Even accepting the KPNC risk estimates, there remain significant issues with recent guidance in cases where a clinician would come to different management decisions based on different screening strategies due to having either more or less information to assess a patient’s risk. The ASCCP accepts a primary hrHPV approach and the updated American Cancer Society (ACS) guidelines not only lay out a preference toward primary HPV screening but recommend that other methods of screening, including co-testing, be phased out of future guidelines.9 However, the KPNC and NBCCEDP data themselves demonstrate that a primary hrHPV screening strategy simply cannot accurately estimate a patient’s risk based on HPV testing alone.

For example, a 47-year-old patient with unknown screening history who presents for initial examination and has primary hrHPV screening that is found to be negative would be estimated to have an extremely low risk of immediate CIN3+ based on ASCCP published values, and the recommended management would be for the patient to return for follow-up in five years. However, if this patient had a Pap test that demonstrated either HSIL, ASC-H, or AGC, the risks in these instances would have been deemed by ASCCP as significant enough to recommend colposcopy (Table 1).11 This is due to the high specificity of the Pap test in these categories, and highlights that risk estimation and guidance is much more accurately assessed, if not entirely dependent, on the additional information obtained through the cytology result.

One might think that these instances of HPV negative cervical lesions constitute a small minority of CIN3+ disease overall, however, the data obtained by CDC’s NBCCEDP,7 published in support of the ASCCP, paint a starkly different picture. In the CDC data (Figure 1), 3,033 instances of CIN3+ disease were identified, and 256 of them (8.4%) occurred in patients who were entirely HPV negative. Additionally, 67 of their 359 invasive cancers (18.7%) were HPV negative as well. In 87% of the HPV negative/CIN3+ cases, and 84% of the HPV negative/cancer cases the accompanying cytology would have prompted either a shortened follow-up period or a colposcopy, given the elevated patient risk based on the additional cytology result. This finding is not unique to the NBCCEDP, and the literature now recognizes that a significant proportion of cervical disease cases test negative for HPV.3–5,14,15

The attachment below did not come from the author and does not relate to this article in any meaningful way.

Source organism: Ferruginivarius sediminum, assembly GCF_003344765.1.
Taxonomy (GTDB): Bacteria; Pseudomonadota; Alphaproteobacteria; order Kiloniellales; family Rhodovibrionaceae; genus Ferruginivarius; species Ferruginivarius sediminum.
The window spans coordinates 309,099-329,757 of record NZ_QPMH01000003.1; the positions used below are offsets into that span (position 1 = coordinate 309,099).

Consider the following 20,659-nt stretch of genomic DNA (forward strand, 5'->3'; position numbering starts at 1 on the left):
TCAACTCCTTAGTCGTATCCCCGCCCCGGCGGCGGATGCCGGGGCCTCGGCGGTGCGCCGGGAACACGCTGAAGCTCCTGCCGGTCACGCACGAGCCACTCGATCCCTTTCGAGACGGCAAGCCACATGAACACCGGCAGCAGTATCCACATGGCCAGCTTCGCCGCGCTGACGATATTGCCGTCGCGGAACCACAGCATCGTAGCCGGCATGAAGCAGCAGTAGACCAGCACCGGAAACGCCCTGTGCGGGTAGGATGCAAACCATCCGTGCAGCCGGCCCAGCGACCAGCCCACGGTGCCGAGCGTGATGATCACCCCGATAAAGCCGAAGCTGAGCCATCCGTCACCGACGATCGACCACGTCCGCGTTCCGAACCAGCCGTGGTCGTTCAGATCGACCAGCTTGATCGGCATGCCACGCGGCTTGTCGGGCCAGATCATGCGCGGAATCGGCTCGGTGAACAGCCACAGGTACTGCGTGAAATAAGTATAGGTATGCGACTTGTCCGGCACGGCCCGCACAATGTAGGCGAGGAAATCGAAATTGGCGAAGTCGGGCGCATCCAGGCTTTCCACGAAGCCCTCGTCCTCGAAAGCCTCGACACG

While the ACS concedes that there are some co-testing screening strategies that may lead to fewer cancer cases diagnosed and fewer cancer deaths as compared to primary HPV screening,9 the authors contend that these marginal differences must be balanced against potential harms. The main harm discussed is a potential treatment-related adverse obstetric outcome. However, the cited literature associates this unquestionably concerning outcome not with the performance of cytology, or even a follow up colposcopy, but with procedures involving excisional or ablative treatment.16 Such techniques would only be necessary following an already positive biopsy obtained through colposcopy and would not be a result of utilizing cytology as a co-test to more accurately assess risk on samples already collected for HPV testing. Additionally, the safety and tolerability of colposcopy has been well established in the literature, even when performed during pregnancy.17

The ACS goes on to list physical discomfort and anxiety associated with possible additional colposcopic examinations, which would not have occurred using HPV testing alone, as a potential harm against which their mathematically modeled marginal benefit must be weighed. While it is certain that patients who had a falsely negative HPV test would not have had a colposcopy performed in the absence of an abnormal cytology result, the entire concept of a risk-based approach for referral to colposcopy ensures that only those patients with a significant enough risk of immediate CIN3+ be referred for such a procedure. By definition, the ASCCP management guidelines refer a patient to colposcopy only when the immediate risks to a patient have reached a clinical action threshold that warrants such an evaluation. The risk to the patient is what prompts a colposcopy, not a cytology result, and these thresholds have been precisely determined by the ASCCP to identify levels at which the benefits outweigh the potential discomfort and anxiety associated with its performance.